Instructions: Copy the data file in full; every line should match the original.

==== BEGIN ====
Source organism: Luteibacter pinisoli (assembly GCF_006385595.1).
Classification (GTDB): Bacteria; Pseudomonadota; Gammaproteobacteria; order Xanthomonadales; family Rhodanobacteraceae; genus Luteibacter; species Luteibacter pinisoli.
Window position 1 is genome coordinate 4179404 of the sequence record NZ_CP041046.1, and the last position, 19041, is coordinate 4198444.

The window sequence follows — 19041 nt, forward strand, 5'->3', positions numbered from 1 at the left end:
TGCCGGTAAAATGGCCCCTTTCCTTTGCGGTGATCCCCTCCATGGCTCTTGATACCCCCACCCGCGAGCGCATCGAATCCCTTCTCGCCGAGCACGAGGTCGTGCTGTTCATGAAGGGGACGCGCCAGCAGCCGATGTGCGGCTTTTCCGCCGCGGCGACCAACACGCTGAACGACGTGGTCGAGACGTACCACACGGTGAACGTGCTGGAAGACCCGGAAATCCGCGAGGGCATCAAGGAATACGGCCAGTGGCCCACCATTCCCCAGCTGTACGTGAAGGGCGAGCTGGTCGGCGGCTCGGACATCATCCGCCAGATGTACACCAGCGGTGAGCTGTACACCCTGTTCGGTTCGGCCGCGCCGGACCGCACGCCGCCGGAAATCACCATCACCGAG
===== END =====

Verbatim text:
Source organism: Luteibacter pinisoli (assembly GCF_006385595.1).
Classification (GTDB): Bacteria; Pseudomonadota; Gammaproteobacteria; order Xanthomonadales; family Rhodanobacteraceae; genus Luteibacter; species Luteibacter pinisoli.
Window position 1 is genome coordinate 4179404 of the sequence record NZ_CP041046.1, and the last position, 19041, is coordinate 4198444.

The window sequence follows — 19041 nt, forward strand, 5'->3', positions numbered from 1 at the left end:
TGCCGGTAAAATGGCCCCTTTCCTTTGCGGTGATCCCCTCCATGGCTCTTGATACCCCCACCCGCGAGCGCATCGAATCCCTTCTCGCCGAGCACGAGGTCGTGCTGTTCATGAAGGGGACGCGCCAGCAGCCGATGTGCGGCTTTTCCGCCGCGGCGACCAACACGCTGAACGACGTGGTCGAGACGTACCACACGGTGAACGTGCTGGAAGACCCGGAAATCCGCGAGGGCATCAAGGAATACGGCCAGTGGCCCACCATTCCCCAGCTGTACGTGAAGGGCGAGCTGGTCGGCGGCTCGGACATCATCCGCCAGATGTACACCAGCGGTGAGCTGTACACCCTGTTCGGTTCGGCCGCGCCGGACCGCACGCCGCCGGAAATCACCATCACCGAG